• 1
    Alternative solution #1 also avoids the merge conflicts that can occur when squashing commits
    – FernAndr
    May 13, 2020 at 15:54

Perhaps the easiest way is to just create a new repository with current state of the working copy. If you want to keep all the commit messages you could first do git log > original.log and then edit that for your initial commit message in the new repository:

rm -rf .git
git init
git add .
git commit


git log > original.log
# edit original.log as desired
rm -rf .git
git init
git add .
git commit -F original.log
  • 79
    but you are loosing branches with this method Jan 24, 2012 at 20:40
  • 214
    Git has evolved since this answer was given. No, there is a simpler and better way: git rebase -i --root. See: stackoverflow.com/a/9254257/109618
    – David J.
    Jul 12, 2013 at 5:24
  • 11
    This might work for some cases, but it is essentially not the answer to the question. With this recipe, you loose all your config and all other branches too.
    – iwein
    Nov 16, 2013 at 19:58
  • 18
    This is a horrible solution that's needlessly destructive. Please don't use it. Nov 24, 2015 at 15:05
  • 11
    also will break submodules. -1
    – Krum
    Apr 27, 2016 at 12:31
echo "message" | git commit-tree HEAD^{tree}

This will create an orphaned commit with the tree of HEAD, and output its name (SHA-1) on stdout. Then just reset your branch there.

git reset SHA-1

To do the above in a single step:

git reset $(git commit-tree HEAD^{tree} -m "Initial commit.")
  • 41
    git reset $(git commit-tree HEAD^{tree} -m "commit message") would make it easier.
    – ryenus
    Feb 4, 2013 at 7:19
  • 7
    ^ THIS! - should be an answer. Not entirely sure if it was the author's intention, but was mine (needed a pristine repo with a single commit, and that gets the job done).
    – chesterbr
    Jan 23, 2014 at 14:04
  • @ryenus, your solution did exactly what I was looking for. If you add your comment as an answer, I'll accept it.
    – tldr
    May 4, 2014 at 0:38
  • 2
    The reason I didn't suggest the subshell-variant myself, is that it won't work on cmd.exe in Windows.
    – kusma
    May 5, 2014 at 16:36
  • 1
    In Windows prompts, you might have to quote the last parameter: echo "message" | git commit-tree "HEAD^{tree}"
    – Bernard
    Feb 18, 2016 at 23:48

Here's how I ended up doing this, just in case it works for someone else:

Remember that there's always risk in doing things like this, and its never a bad idea to create a save branch before starting.

Start by logging

git log --oneline

Scroll to first commit, copy SHA

git reset --soft <#sha#>

Replace <#sha#> w/ the SHA copied from the log

git status

Make sure everything's green, otherwise run git add -A

git commit --amend

Amend all current changes to current first commit

Now force push this branch and it will overwrite what's there.

  • 1
    Note that this actually seems to leave the history around. You orphan it, but it's still there.
    – Brad
    Jan 7, 2017 at 3:22
  • Very useful answer ... but you should be aware that after the amend command you will find yourself in vim editor with its special syntax. ESC, ENTER, :x is your friend. Feb 22, 2019 at 21:22

I read something about using grafts but never investigated it much.

Anyway, you can squash those last 2 commits manually with something like this:

git reset HEAD~1
git add -A
git commit --amend

The easiest way is to use the 'plumbing' command update-ref to delete the current branch.

You can't use git branch -D as it has a safety valve to stop you deleting the current branch.

This puts you back into the 'initial commit' state where you can start with a fresh initial commit.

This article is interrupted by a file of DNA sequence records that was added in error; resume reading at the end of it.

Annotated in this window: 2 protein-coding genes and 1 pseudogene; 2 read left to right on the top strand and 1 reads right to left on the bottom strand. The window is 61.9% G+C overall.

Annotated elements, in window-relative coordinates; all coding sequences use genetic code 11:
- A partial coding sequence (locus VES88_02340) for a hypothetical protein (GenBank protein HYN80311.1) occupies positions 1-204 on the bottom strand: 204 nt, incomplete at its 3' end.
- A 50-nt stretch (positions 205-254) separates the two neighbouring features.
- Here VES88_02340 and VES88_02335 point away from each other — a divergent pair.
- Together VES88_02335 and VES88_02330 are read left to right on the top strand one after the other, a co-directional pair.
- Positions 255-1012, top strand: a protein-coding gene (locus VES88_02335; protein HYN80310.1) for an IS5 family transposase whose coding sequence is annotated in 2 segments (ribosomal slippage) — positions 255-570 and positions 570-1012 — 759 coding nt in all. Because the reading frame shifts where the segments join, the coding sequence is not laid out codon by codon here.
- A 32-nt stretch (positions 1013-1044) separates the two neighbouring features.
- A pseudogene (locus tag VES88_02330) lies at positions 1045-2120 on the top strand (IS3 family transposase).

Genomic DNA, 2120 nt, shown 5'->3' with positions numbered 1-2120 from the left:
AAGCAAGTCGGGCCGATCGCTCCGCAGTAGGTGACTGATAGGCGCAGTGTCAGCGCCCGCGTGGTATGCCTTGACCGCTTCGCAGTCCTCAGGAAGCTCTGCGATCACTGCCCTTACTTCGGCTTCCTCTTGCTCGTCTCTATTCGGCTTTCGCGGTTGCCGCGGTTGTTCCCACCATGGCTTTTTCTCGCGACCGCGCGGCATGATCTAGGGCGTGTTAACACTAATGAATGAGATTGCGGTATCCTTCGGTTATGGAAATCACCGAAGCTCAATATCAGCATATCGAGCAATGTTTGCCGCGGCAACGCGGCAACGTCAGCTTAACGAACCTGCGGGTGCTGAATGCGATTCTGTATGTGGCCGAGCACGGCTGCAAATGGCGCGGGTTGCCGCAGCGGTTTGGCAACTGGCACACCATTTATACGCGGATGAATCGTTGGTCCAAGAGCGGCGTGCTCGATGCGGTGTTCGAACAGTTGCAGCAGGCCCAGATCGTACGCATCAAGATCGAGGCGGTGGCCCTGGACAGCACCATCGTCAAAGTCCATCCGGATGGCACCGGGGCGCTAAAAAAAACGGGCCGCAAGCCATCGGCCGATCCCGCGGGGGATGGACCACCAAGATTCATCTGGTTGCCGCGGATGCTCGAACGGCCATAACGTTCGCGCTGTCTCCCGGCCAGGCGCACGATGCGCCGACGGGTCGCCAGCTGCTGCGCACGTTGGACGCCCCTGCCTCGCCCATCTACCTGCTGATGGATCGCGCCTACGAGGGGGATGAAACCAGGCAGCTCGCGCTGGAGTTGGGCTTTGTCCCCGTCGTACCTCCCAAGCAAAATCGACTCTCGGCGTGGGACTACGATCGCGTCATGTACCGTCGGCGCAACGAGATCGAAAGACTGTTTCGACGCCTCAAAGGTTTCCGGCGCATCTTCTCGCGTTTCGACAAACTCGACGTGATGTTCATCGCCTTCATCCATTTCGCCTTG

git update-ref -d refs/heads/master
git commit -m "New initial commit"

In one line of 6 words:

git checkout --orphan new_root_branch  &&  git commit
  • @AlexanderMills, you should read git help checkout about --orphan
    – kyb
    May 10, 2019 at 10:33
  • can you link to the docs for that so everyone who reads this doesn't have to manually search for it? May 10, 2019 at 17:47
  • 2
    easy. here it is git help checkout --orphan
    – kyb
    May 10, 2019 at 18:30

create a backup

git branch backup

reset to specified commit

git reset --soft <#root>

then add all files to staging

git add .

commit without updating the message

git commit --amend --no-edit

push new branch with squashed commits to repo

git push -f
  • Will this preserve the previous commit messages?
    – not2qubit
    Nov 29, 2018 at 21:14
  • 1
    @not2qubit no this will not preserve the previous commit messages, instead of commit #1, commit #2, commit #3, you'll get all of the changes in those commits packed into a single commit #1. Commit #1 will be the <root> commit you reset back to. git commit --amend --no-edit will commit all changes to the current commit which is <root> without needing to edit the commit message.
    – David
    Nov 30, 2018 at 10:26

To do this, you can reset you local git repository to the first commit hashtag, so all your changes after that commit will be unstaged, then you can commit with --amend option.

git reset your-first-commit-hashtag
git add .
git commit --amend

And then edit the first commit nam if needed and save file.

  • 3
    this should be accepted answer, because this keeps other branches
    – dark_ruby
    Jun 25, 2020 at 9:40

First, squash all your commits into a single commit using git rebase --interactive. Now you're left with two commits to squash. To do so, read any of


Let's say you have 3 commits in your branch and it is already pushed to remote branch.


git log -4

Will display results like:

<master_branch_commit_sha - your branch created from master>

You want to squash your last 3 commits to one commit and push to remote branch. Here are the steps.

git reset --soft <master_branch_commit_sha>

Now all commits changes are integrated but uncommitted. Verify by:

git status

Commit all changes with a message:

git commit -m 'specify details'

Forcefully push the single commit to remote branch:

git push -f

To squash using grafts

Add a file .git/info/grafts, put there the commit hash you want to become your root